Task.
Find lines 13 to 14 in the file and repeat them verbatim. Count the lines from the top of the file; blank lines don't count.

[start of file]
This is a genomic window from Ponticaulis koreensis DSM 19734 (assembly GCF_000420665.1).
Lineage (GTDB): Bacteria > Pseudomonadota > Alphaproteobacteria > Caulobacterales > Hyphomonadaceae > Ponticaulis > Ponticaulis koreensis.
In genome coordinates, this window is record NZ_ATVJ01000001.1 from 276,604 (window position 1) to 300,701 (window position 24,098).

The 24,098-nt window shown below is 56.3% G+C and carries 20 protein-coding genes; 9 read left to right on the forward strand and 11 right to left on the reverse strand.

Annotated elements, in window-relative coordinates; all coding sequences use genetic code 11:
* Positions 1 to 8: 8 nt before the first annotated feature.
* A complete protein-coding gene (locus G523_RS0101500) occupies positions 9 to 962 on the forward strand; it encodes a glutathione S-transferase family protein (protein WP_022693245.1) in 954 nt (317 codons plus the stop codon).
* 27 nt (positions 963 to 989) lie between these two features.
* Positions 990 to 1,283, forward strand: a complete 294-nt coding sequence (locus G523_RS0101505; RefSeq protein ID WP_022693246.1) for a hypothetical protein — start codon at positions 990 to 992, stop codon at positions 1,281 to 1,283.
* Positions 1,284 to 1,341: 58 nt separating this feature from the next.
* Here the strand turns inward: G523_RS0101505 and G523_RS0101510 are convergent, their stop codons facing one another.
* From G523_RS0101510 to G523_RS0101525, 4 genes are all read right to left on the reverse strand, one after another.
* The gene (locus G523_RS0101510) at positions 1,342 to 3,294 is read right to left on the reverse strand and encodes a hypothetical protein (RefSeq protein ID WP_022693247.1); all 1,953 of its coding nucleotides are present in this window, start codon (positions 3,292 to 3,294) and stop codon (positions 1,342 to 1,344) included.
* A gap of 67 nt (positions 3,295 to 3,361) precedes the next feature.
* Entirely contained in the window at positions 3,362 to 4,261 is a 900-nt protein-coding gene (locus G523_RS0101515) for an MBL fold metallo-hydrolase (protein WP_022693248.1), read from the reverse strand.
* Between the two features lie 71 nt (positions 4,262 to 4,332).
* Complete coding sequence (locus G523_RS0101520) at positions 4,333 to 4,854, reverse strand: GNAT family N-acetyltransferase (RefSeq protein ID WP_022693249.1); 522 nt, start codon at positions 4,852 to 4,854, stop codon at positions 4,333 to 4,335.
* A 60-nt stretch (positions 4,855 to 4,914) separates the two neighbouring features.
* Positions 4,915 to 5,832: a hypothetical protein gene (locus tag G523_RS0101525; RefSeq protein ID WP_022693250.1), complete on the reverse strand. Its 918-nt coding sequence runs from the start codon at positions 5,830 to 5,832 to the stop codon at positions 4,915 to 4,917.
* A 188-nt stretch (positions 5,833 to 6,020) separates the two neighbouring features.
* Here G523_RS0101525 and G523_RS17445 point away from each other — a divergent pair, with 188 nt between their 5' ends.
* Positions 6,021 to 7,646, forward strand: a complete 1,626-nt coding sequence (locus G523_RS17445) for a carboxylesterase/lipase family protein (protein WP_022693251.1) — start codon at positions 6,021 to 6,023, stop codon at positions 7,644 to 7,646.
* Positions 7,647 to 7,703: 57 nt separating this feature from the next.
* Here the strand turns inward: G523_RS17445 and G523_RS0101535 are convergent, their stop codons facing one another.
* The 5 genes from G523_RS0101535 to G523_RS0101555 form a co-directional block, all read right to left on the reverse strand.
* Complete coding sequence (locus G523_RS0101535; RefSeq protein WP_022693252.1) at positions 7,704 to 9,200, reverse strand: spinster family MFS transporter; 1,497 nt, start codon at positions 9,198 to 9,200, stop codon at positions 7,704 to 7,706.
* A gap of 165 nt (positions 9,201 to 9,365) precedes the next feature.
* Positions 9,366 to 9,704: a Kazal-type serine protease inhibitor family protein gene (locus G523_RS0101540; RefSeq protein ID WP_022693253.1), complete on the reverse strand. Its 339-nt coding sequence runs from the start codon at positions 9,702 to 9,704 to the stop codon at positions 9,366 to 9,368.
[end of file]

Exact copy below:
* The gene (locus G523_RS0101510) at positions 1,342 to 3,294 is read right to left on the reverse strand and encodes a hypothetical protein (RefSeq protein ID WP_022693247.1); all 1,953 of its coding nucleotides are present in this window, start codon (positions 3,292 to 3,294) and stop codon (positions 1,342 to 1,344) included.
* A gap of 67 nt (positions 3,295 to 3,361) precedes the next feature.